Guardian discussion of the issue.

38Degrees lobbying page.

Tuesday, March 16, 2010

Cardiff Libraries appear in the Guardian

In an article about how much stock libraries hold (in particular, Welsh language material) which never gets borrowed, Cardiff Central Library got targeted with a Freedom of Information request.

See article here

Of course, it's slightly misleading to only go by what gets borrowed, as many items may be quickly 'referred to' or skimmed, without the need to take them home.

And if you scroll down the comments you may note that only a small percentage of Cardiff residents actually speak Welsh, so the lending pattern may not be as extreme as it appears, etc.

Monday, March 15, 2010

BBC Newsnight on libraries - tonight

To quote the blurb on the Newsnight page at the BBC:

David Grossman will be exploring some of the challenges facing public libraries - will they be circumvented by digital technology and what is the future of local authority funding?

Watch item here


Well that proved frustrating. The metaphorical argument presented went something like: The Victorians built public baths when people didn't have running water in their homes. We don't need or use public baths now.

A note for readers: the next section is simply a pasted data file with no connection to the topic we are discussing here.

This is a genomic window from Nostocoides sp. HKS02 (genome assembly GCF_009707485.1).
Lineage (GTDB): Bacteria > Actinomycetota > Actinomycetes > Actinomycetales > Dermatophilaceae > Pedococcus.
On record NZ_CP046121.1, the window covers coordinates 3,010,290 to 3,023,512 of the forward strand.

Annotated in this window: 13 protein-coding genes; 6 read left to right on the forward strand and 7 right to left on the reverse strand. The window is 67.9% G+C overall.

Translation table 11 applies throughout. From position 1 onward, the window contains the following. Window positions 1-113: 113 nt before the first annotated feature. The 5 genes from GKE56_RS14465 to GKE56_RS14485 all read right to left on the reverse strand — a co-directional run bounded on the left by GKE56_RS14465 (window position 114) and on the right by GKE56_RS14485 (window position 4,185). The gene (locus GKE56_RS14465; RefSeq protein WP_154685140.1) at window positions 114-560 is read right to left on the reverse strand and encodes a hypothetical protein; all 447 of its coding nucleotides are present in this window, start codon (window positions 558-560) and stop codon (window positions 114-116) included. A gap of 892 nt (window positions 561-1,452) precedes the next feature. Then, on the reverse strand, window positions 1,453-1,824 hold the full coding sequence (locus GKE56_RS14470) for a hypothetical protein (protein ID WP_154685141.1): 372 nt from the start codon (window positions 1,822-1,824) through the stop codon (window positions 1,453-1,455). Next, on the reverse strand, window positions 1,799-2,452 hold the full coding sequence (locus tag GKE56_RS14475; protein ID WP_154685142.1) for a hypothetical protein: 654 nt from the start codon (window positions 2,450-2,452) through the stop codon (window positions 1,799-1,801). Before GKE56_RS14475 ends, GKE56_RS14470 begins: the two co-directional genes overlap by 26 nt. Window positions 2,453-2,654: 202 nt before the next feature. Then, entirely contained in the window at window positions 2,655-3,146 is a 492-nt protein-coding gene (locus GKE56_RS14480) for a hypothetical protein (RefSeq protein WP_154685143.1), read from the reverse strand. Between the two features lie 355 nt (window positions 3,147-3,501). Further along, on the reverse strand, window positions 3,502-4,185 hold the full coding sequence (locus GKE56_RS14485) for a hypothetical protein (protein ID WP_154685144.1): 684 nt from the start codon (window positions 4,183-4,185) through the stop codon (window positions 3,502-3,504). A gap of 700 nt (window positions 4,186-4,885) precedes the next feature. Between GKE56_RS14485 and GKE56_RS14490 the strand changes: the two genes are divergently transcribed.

The libraries were built when people didn't have access to education and books, but 70% of households are online so why do we need libraries?

No, I'm not making this up. I find it hard to try to construct logical rebuttals to such fatuous parallels. 70% of households have cars, so we don't need buses? (Even though, when the breadwinner is out with the car, everyone else is stranded). If your mum can afford her Mills&Boon, and your dad his sports biographies, you don't need exposure to the other range of books possible. Even your teachers keep you to the curriculum recommended texts.

Libraries contain dangerous ideas, don't they? Thoughts outside the box, or your narrow little world view.

And personally, if they insist on their metaphor, I miss the public baths. Forget that I can fill a kettle or take a shower when I want at home. When I first came to Cardiff the Empire Pool offered safe, hygenic Sauna, Turkish baths, cold plunge, jacuzzi, swimming pool, etc. I miss it since they pulled it down (promising to replace it, but never did).

I've had saunas in Sweden and Finland, and they are integral to the culture, and terrific for public health, but I don't want to have to go to sleazy dives full of fat, sweaty politicians hoping for a hand job - not meaning to slag off the 'massage parlours' still available, perhaps they are not all like that, but they scare me. I used to like going to the council baths.